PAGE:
|REVIEWER:||Scott Van Aken|
|NOTES:||New tool kit|
The Gloster Gladiator (or Gloster SS.37) was a British-built biplane fighter. It was used by the Royal Air Force (RAF) and the Fleet Air Arm (FAA) (as the Sea Gladiator variant) and was exported to a number of other air forces during the late 1930s. It was the RAF's last biplane fighter aircraft and was rendered obsolete by newer monoplane designs even as it was being introduced. Though often pitted against more formidable foes during the early days of the Second World War, it acquitted itself reasonably well in combat.
The Gladiator saw action in almost all theatres during the Second World War, with a large number of air forces, some of them on the Axis side. The RAF used it in France, Norway, Greece, the defence of Malta, and the brief Anglo-Iraqi War (in which the Royal Iraqi Air Force was similarly equipped). Other countries deploying the Gladiator included China against Japan, beginning in 1938; Finland (along with Swedish volunteers) against the Soviet Union in the Winter War and the Continuation War; and Norway, Belgium, and Greece resisting Axis invasion of their respective lands.
South African Marmaduke "Pat" Pattle was the top Gladiator ace with 15 victories over Italian aircraft.
Hobby Boss has had very good sales of its easy build aircraft. They are not complex and quite suitable for the relatively new modeler, or those who just want a fairly quick and relaxing build. This one should be most welcome by modelers. Previously we only had rather old mold kits from Airfix, Heller and I believe Frog to cover the Gladiator in this scale.
To keep with the quick build characteristic of this like, the lower fuselage and wing are a single piece as is the upper fuselage and fin. There are large slots in the upper and lower wing to accept the outer struts and the inner struts attach to the upper forward fuselage section, making for very sure alignment. The engine and cowling are a single piece. needing only the carb intake and prop to make it complete. There are large slots for the gear legs and wheels with separate exhaust.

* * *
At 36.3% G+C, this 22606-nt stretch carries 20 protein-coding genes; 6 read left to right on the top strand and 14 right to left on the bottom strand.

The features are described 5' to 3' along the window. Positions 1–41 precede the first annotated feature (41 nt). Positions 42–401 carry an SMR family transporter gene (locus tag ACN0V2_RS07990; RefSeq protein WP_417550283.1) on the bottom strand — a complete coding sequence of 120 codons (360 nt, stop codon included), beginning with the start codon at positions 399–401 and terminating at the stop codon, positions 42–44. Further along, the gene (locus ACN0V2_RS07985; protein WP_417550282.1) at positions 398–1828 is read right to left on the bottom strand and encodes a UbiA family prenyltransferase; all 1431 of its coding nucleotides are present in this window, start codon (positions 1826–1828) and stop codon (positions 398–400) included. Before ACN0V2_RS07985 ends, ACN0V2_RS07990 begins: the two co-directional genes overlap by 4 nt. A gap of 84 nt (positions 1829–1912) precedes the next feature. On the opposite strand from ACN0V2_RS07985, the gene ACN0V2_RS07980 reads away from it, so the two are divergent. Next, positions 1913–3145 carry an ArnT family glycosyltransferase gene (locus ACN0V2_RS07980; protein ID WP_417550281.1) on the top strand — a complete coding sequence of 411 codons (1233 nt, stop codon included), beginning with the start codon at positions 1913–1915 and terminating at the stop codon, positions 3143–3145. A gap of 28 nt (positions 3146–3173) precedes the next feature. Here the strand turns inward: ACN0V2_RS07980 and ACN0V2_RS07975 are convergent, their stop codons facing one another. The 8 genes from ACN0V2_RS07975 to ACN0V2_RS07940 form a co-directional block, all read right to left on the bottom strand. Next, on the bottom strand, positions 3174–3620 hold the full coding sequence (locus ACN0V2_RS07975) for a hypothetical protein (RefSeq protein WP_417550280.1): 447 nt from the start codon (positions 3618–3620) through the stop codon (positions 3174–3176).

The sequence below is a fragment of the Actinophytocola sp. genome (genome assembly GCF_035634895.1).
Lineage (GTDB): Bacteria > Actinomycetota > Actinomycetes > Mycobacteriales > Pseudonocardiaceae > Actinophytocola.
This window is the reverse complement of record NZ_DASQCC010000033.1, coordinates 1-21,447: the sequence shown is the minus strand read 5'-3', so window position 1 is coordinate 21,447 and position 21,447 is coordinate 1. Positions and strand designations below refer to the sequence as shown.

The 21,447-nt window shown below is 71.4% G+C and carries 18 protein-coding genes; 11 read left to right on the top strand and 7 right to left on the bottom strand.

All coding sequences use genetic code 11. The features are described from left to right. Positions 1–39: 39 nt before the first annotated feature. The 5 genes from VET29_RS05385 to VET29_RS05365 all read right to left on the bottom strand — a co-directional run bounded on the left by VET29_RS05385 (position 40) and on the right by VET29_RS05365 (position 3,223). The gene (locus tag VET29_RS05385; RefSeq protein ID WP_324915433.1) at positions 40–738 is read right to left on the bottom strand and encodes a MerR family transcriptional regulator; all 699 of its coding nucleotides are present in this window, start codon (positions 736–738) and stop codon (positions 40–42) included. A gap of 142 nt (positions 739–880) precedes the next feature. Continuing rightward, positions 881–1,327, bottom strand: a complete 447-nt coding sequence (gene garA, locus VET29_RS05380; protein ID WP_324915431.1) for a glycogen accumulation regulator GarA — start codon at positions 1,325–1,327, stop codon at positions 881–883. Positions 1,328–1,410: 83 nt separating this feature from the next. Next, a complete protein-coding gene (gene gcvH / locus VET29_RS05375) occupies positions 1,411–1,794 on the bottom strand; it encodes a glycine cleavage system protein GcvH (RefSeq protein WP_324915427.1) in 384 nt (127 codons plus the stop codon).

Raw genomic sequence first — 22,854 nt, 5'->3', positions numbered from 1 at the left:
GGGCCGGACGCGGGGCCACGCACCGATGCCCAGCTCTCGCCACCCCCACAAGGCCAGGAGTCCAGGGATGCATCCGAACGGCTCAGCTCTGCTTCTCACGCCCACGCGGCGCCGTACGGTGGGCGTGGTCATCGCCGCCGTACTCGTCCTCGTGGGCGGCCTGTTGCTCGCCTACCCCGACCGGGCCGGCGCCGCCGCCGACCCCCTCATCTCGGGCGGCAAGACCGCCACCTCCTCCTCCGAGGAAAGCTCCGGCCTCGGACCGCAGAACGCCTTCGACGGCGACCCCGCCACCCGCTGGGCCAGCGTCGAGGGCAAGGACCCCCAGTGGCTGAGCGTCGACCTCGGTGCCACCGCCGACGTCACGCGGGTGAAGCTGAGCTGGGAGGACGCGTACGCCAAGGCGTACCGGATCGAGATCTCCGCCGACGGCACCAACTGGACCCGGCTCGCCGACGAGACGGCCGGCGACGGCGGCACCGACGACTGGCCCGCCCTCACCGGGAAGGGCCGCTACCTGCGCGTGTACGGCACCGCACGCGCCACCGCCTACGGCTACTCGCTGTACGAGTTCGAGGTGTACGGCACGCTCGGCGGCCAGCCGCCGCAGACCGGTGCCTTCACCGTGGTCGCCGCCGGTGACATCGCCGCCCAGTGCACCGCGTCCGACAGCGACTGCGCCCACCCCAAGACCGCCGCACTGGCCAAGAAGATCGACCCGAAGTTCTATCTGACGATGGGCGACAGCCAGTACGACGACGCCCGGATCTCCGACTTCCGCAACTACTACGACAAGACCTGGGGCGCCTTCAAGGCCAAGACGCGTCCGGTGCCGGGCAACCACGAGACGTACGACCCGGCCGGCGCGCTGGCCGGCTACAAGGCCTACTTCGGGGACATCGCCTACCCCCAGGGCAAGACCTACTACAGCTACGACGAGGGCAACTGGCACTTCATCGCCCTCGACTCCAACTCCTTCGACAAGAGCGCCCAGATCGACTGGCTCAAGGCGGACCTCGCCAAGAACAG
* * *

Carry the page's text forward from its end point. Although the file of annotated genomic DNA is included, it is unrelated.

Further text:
Two different wooden two blade props are provided with one being a slimmer blade with no cap. The interior is basically just a seat and stick on a floor that sits atop large receptacles on the lower fuselage. A somewhat thick one-piece canopy sits atop all this.
Instructions consist of three construction steps, a parts layout and full color painting and markings guide. No rigging diagram is provided nor is the box art any help as it shows a photo of the unrigged model. Markings are for two aircraft. One is a pre-war overall silver dope plane from 73 Squadron and the other is one of the Sea Gladiators from the Malta Fighter Flight. Decals are nicely printed, but there are problems. For the 73 Squadron option, the yellow is far too light. Not only that, but the proportions of the colors in the insignia is just wrong with far too much white. Aftermarket insignia will be needed for those who are concerned. Secondly, the Sea Gladiator cannot be built as such without a proper propeller. All Sea Gladiators had a three blade metal prop, and one is not included in the kit. The painting instructions show no real differentiation in the upper surface colors, making look like all one shade, which it was not.
So there you have it. This one continues the penchant for Hobby Boss and other Chinese kit makers of having at least one glitch in their kits; in this case decals and the prop issue for the second option. It does not make the kit unbuildable, and I know that many will find enjoyment in building this one. One simply has to realize that to increase the accuracy of the represented model, outside sources will need to be consulted.
Thanks to Squadron Products for the preview kit. You can find this kit at your favorite hobby shop or on-line retailer.
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